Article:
Unfortunately, if you use smaller than 3/8" tubing, an inspector will FAIL the install. These codes need to be revisited.

One might argue the point though... saying that 1/4" line will be more prone to blockage from sludge... maybe that's true... but maybe not... wouldn't a higher velocity flow tend to keep the lines CLEANER?

I've not found a good logical reason (that makes sense to me) that codes in the US require 3/8" tubing.
 
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Old 10-05-13, 10:05 AM
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Thanks Trooper. This is pretty complicated stuff. I need to do some serious cogitation here.lol
 
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Old 10-05-13, 10:30 AM
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Zoesdad, from one non-technie to another (and you have helped me), I have also had for years an aging oil tank that feed from the bottom. At least twice I had no heat calls and the problem was a clot in the filter (by the burner). I was told to have oil delivery it at a time where you do not need to turn up the heat for a few hours. So I always had delivery early in the day (and heated the house if needed before that) with no need to turn up the heat for a few hours. The surprise shutdown of heat like this is one of many non-monetary reasons I am switching from oil to gas heating.
 
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Old 10-05-13, 06:00 PM
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Very interesting netmouse. Thanks. Good information about delivery timing. I was pretty embarrassed about running out of oil. My first time. At least it wasnít in the dead of winter.lol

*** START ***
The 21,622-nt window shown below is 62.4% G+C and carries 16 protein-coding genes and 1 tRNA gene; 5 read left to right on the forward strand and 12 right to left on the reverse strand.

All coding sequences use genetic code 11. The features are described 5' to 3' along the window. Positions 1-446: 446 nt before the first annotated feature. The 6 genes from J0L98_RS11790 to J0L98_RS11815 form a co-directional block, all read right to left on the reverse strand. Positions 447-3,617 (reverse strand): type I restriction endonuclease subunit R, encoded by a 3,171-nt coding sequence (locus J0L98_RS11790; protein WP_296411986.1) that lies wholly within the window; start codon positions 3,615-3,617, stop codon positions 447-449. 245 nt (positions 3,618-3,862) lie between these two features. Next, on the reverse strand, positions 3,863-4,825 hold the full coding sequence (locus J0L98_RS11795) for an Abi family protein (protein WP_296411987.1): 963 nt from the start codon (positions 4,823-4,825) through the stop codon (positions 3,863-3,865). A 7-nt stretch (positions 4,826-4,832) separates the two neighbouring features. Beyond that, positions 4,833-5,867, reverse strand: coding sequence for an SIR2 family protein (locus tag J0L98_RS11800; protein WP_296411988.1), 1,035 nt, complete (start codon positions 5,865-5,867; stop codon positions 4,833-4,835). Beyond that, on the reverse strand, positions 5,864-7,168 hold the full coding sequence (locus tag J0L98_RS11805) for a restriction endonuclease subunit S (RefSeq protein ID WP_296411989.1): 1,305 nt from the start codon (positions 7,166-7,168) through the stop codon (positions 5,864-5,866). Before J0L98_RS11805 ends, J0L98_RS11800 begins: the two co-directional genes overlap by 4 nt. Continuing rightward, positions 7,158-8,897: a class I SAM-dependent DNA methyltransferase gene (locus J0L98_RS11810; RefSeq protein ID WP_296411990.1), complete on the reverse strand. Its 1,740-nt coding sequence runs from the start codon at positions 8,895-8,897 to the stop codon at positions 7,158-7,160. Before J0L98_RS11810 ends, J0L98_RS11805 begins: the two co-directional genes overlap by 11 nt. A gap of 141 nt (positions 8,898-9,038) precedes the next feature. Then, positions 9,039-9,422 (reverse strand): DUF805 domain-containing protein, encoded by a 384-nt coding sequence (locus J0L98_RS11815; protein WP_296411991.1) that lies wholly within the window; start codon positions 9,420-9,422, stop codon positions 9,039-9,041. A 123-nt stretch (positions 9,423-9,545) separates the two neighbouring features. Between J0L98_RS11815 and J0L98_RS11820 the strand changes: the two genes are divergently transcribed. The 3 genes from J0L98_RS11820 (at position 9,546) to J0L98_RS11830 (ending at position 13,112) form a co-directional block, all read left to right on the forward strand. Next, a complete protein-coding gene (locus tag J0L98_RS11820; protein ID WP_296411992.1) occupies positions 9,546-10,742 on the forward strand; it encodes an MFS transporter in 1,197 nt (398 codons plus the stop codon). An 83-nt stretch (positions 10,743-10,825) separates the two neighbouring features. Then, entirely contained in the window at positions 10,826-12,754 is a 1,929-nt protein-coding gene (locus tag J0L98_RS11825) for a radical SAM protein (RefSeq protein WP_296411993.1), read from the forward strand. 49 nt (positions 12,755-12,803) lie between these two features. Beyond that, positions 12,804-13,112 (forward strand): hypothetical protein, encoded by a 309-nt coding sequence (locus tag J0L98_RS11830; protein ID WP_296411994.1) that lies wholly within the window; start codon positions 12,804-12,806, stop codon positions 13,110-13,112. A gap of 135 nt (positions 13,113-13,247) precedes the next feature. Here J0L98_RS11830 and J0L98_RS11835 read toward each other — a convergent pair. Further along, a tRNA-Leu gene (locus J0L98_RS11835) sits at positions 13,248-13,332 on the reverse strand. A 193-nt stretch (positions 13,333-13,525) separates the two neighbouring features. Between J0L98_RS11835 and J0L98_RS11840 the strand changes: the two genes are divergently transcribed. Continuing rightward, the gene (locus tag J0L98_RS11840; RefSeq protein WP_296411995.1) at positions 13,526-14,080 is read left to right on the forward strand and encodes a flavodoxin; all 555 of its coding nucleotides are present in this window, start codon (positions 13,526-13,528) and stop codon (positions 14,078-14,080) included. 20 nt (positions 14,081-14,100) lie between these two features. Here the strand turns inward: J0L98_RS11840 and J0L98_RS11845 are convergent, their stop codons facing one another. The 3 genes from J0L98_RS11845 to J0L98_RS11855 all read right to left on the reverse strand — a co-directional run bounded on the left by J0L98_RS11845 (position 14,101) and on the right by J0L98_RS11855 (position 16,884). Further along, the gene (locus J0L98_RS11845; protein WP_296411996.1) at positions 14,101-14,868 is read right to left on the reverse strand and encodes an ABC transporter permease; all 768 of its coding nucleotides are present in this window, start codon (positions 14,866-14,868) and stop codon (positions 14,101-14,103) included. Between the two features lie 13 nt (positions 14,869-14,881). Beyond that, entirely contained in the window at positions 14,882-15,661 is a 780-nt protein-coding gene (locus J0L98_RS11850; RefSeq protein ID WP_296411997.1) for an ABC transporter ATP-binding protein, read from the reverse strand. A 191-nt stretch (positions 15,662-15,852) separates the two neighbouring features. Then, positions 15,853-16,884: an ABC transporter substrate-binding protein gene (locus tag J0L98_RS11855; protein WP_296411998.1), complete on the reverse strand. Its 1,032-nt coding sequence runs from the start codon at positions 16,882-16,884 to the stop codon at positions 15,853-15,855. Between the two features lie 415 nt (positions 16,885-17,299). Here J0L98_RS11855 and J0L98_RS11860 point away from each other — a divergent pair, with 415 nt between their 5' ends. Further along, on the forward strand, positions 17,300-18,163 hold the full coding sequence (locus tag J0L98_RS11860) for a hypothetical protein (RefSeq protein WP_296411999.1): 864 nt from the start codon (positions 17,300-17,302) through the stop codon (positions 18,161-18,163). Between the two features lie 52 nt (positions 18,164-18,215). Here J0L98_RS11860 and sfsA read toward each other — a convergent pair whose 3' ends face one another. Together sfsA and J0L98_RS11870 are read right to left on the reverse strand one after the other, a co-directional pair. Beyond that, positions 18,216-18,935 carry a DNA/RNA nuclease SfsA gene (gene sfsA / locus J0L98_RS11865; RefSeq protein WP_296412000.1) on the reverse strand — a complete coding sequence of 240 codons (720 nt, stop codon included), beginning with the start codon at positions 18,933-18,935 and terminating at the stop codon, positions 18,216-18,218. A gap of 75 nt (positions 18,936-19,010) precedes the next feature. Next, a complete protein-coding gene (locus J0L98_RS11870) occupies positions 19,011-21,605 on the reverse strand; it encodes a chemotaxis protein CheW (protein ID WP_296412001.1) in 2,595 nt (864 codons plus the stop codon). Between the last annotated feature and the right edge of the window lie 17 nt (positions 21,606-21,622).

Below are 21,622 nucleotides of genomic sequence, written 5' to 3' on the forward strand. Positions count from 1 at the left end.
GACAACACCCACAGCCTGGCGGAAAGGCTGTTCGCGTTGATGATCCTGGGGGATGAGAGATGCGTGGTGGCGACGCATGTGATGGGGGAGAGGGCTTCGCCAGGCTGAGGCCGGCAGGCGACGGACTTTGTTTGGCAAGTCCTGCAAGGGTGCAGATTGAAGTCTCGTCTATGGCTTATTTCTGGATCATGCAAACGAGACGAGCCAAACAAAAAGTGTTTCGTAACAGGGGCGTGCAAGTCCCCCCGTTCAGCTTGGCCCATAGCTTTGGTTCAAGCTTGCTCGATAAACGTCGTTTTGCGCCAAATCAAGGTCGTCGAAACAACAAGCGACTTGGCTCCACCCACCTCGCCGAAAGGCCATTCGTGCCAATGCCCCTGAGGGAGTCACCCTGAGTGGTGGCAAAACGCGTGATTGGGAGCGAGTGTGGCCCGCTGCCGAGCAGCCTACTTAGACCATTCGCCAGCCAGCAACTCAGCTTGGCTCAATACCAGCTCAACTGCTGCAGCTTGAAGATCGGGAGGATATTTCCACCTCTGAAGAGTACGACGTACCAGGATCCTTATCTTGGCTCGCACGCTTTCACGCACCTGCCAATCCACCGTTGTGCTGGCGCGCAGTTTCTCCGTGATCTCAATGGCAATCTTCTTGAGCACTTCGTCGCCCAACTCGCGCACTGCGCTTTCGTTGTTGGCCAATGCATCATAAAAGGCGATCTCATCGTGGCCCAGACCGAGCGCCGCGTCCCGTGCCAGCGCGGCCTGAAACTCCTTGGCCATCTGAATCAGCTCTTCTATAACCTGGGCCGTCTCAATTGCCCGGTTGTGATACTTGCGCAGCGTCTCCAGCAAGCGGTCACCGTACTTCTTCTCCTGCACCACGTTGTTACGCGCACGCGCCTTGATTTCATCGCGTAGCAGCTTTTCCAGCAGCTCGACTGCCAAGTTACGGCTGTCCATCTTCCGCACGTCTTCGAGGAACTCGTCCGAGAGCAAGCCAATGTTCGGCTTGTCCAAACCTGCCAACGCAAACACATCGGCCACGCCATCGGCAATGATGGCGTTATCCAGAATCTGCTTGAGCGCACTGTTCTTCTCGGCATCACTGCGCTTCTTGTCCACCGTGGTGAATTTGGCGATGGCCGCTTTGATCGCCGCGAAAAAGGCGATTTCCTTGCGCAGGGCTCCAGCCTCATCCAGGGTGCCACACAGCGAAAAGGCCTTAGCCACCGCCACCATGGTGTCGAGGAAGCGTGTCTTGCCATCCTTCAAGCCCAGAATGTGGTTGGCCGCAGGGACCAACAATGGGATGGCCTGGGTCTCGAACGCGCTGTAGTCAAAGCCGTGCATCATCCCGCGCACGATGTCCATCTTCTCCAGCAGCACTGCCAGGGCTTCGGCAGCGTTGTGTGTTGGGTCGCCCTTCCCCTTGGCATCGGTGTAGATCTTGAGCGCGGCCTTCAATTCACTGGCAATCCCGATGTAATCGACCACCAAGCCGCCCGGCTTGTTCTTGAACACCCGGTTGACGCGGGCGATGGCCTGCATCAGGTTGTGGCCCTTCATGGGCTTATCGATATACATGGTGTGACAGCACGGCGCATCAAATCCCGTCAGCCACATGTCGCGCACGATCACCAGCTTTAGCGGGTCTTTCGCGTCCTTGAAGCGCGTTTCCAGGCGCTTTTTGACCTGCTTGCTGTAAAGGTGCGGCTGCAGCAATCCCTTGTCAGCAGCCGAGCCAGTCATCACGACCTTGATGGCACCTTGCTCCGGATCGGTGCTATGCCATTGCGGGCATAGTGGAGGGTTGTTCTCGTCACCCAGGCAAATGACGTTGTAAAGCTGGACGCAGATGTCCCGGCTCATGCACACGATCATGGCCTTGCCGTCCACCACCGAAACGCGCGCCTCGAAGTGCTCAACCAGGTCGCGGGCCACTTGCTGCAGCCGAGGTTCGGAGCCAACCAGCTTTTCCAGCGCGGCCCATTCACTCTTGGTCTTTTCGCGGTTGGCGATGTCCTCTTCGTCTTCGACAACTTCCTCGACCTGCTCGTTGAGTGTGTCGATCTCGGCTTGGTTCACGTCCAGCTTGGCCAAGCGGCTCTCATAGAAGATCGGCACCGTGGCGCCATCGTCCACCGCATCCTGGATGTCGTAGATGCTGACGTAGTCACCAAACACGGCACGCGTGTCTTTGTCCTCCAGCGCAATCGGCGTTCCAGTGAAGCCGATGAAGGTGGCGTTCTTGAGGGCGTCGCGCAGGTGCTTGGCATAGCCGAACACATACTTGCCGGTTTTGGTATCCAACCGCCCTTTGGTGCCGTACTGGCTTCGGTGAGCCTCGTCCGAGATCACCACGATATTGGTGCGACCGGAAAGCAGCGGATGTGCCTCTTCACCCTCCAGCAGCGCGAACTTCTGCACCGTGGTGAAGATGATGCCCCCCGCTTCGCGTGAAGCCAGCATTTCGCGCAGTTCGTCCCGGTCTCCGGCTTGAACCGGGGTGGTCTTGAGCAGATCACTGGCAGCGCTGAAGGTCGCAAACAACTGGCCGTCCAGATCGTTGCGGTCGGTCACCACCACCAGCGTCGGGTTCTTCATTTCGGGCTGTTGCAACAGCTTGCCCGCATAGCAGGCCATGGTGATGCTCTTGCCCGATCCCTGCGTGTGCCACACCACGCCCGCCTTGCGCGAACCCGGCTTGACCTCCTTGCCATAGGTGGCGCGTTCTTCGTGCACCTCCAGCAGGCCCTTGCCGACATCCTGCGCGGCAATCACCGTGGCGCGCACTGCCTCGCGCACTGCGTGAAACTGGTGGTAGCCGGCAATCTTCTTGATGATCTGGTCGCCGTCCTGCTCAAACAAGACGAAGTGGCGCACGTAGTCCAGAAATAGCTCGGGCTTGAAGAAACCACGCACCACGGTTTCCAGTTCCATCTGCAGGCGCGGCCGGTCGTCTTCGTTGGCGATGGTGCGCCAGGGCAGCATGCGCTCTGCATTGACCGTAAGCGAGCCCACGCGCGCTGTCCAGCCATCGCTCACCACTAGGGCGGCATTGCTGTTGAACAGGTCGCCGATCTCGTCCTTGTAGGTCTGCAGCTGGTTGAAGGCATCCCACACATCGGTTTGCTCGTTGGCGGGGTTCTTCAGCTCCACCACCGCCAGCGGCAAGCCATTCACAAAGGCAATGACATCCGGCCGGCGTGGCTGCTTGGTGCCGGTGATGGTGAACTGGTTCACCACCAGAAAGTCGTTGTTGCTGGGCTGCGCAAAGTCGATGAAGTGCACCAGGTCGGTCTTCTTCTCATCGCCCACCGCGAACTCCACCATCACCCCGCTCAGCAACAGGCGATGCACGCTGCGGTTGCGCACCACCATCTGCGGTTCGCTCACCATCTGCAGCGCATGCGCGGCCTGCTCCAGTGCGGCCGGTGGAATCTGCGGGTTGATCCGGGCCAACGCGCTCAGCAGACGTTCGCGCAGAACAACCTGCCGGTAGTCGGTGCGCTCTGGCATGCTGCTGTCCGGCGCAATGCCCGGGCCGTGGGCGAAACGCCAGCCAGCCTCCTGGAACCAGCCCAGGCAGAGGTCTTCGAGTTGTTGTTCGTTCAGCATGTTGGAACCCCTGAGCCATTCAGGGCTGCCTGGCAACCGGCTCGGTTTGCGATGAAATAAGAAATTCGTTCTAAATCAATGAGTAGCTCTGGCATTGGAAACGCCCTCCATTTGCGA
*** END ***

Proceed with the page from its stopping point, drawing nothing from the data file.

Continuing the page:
I guess thatís a good point about the possibility of running out of oil, which obviously wonít happen with gas. Yep, youíll never get caught without fuel using gas. And as the experts point out here you have to make sure the oil system is maintained regularly since they are very unforgiving. But I really canít complain, with the help of the experts here Iíve been able to maintain my own system for years with good results.

Yet I guess I would switch to gas if I had the chance. You donít have to worry about storage and delivery, a big plus. The price of oil makes me cringe.lol I donít know whether they are still accessible but there have been some very good discussions on this forum concerning oil vs. gas. You will see an intelligent discussion by very knowledgeable people.

Good luck on the switch.
 
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Old 10-05-13, 06:16 PM
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The one time I ran out of oil, the little measuring stick on top of the oil tank apparently was stuck and said I had lots of oil. Ha! I ended up with a "no heat" call, only to find out the truth.